Calhoun Chiropractic Center chiropractor Dr. Andria Brooks hasn’t always had her eyes set on a career in medicine.
When she was a softball player at Reidland High School in Paducah, Brooks first became aware of the world of chiropractic due to an incident on the field while playing on first base.
“A girl on my team threw the ball at me… in the baseline, and I went into the baseline and grabbed the ball to get the runner out,” said Brooks. “(The runner) was trying to beat the pitch and run as fast as she (could). (The runner) bowed his head; his helmet (hit) my forehead. Square connection.
Brooks made the play, but she could barely get out of bed the next day. After her mother, a nurse, made an appointment with a chiropractor, Brooks discovered she had a severe whiplash and concussion. It led to a life changing moment.
“The worst headache I have ever had in my life went off like a switch; it was like magic had happened, ”Brooks said of his initial treatment. “I went from (not) being able to lift my head from the pillow to turning my head to talk to my mom in the same room as me. I thought it was the greatest thing that ever happened to me.
Brooks subsequently wanted to share this feeling with others.
With 16 years at the center, which focuses on chiropractic care, rehabilitation and additional therapies, Brooks admitted that the lockdowns and restrictions due to COVID have created life-changing barriers.
“Everyone has had their challenges with the pandemic,” she said. “Our office was closed last year for five weeks, which is certainly the longest time I have spent without seeing my patients. Already. But we came back and it was very restrictive… we had to wear gloves and masks, we had to cover my patients with a… towel to have an extra fabric barrier between the patients and myself. It just took longer to do everything …. It adds up.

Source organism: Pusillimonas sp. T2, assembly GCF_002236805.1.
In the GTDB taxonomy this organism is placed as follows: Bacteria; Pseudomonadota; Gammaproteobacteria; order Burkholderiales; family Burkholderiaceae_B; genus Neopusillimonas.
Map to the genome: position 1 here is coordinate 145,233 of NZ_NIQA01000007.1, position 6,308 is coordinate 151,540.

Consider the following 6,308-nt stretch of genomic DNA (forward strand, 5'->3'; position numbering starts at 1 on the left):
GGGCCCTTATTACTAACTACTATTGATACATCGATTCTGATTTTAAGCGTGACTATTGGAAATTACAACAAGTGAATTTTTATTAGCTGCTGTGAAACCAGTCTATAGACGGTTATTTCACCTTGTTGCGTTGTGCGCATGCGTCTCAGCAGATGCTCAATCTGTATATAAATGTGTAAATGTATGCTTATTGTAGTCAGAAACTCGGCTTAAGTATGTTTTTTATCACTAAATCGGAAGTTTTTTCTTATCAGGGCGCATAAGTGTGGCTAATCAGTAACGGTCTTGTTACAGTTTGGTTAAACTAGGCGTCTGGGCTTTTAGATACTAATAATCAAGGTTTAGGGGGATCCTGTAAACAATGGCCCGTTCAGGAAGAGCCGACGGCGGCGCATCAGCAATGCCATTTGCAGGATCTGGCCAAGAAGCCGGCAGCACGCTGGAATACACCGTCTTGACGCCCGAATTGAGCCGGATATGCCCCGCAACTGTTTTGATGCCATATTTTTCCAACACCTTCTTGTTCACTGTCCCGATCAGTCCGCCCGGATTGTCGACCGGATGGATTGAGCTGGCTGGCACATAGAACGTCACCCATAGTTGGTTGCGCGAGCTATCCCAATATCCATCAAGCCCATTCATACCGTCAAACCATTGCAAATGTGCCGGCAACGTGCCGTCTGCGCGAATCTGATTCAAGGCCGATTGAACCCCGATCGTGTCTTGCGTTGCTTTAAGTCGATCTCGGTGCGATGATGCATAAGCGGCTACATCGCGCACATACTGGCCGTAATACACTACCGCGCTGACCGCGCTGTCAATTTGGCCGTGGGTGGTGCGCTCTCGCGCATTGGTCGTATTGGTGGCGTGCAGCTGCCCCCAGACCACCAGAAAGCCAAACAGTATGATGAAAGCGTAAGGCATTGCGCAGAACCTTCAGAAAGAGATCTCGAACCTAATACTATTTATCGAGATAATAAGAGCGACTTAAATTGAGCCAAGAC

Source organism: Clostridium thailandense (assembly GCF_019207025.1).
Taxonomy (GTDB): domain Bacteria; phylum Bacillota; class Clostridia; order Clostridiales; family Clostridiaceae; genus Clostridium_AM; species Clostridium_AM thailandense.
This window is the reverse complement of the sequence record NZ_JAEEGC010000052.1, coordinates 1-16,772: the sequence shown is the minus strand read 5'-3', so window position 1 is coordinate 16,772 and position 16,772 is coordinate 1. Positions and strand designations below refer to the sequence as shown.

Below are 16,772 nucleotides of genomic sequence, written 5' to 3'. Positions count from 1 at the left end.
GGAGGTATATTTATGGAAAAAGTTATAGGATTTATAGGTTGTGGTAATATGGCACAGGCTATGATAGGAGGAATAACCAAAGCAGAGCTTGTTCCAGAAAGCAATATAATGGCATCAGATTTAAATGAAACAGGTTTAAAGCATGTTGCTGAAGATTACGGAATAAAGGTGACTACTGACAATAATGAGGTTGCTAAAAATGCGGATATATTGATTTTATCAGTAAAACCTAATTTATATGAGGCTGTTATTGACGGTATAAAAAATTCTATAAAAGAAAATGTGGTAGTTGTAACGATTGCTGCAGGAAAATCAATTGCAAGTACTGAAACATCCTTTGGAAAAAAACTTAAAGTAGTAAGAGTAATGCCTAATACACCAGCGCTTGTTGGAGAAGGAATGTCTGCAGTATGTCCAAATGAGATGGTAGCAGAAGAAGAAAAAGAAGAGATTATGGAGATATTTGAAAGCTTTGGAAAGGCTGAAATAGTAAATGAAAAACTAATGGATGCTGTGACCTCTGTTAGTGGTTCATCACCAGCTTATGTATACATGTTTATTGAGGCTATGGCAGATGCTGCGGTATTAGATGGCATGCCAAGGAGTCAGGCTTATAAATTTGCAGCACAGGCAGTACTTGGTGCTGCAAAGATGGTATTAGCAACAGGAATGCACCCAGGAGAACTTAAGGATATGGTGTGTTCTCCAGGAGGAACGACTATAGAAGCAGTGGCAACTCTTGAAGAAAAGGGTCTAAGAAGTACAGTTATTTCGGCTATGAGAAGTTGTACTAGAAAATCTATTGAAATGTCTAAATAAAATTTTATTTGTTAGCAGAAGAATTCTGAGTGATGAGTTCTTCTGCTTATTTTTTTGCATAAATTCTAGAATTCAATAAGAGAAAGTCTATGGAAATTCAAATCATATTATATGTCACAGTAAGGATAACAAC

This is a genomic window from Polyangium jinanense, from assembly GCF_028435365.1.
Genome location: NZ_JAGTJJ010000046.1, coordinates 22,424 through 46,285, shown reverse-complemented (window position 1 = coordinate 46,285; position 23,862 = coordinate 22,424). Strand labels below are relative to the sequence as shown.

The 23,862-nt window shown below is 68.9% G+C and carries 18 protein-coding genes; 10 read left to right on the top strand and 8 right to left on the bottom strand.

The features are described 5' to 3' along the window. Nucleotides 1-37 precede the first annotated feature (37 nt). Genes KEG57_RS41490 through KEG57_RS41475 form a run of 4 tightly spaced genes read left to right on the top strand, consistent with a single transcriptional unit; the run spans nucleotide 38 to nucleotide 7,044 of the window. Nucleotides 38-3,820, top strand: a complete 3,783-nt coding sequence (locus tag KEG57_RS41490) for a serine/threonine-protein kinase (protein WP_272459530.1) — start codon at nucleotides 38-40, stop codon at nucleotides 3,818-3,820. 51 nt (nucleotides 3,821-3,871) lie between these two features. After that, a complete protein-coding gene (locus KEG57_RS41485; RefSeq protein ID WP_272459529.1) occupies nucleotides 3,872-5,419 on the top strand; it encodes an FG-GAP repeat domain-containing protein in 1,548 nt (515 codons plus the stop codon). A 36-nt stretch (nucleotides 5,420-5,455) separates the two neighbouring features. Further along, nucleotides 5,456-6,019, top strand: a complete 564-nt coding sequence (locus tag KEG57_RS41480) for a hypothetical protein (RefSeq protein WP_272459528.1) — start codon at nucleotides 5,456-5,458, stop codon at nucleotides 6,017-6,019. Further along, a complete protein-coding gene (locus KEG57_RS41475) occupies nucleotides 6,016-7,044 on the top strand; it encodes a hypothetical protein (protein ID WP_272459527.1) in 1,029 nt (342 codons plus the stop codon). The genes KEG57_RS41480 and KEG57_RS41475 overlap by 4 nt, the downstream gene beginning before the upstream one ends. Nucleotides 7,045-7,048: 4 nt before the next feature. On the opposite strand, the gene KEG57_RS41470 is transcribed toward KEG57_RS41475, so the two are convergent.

The number of patients Brooks saw on a regular basis also declined.
“Initially when we first reopened (in April 2020) it was slower, but it was because we had to do a lot to adapt to all the rules and regulations that we had to (follow)” Brooks said. “We couldn’t see as many people as we would normally see. “
Brooks said the center has had to adapt by making patients wait in the parking lot, requiring temperature checks and asking each patient to complete a questionnaire rather than registering for appointments.
Once the restrictions began to ease after several months, Brooks said the center was returning to some sort of normalcy, which benefited her and her patients.
“We’re back to seeing roughly the same number (of patients) that we saw before COVID,” Brooks said. “People are happy to be able to have their treatments and to be here because, frankly, there is no other good alternative that is as natural as our treatment. One of the main reasons people like seeing a chiropractor is that they don’t want to have to take any more medication…. And when you remove the primary vendor from that opportunity, it’s hard on them.
Brooks said some patients have tried looking for pain management clinics as a surrogate, but admits the methods differ significantly in terms of treatment. Telehealth was also not an option due to the nature of chiropractic care, which forced some of her patients to go without treatment.
“It was hard to handle – for all of us, knowing that I could have taken care of them but I couldn’t,” said Brooks. “I was not allowed.”
But Brooks remains positive despite the uncertainty of rising COVID rates in the Commonwealth. The center plans to have its annual Kids Fest on September 11 at Myer Creek Park after canceling it last year and will continue to hold its McLean County children’s Christmas toy drive after Thanksgiving.
Brooks said safety is always a priority for its patients and staff, taking steps to disinfect regularly and keeping the waiting area at a social distance.
While the future hangs in the balance, Brooks wants her patients to know she’s not going anywhere.
“We’re going to be there as much as possible for our patients,” she said. “If we have to deal with different kinds of restrictions, we just have to deal with them and do our best.
“It’s one of our goals: to help improve the health of the people of McLean County. “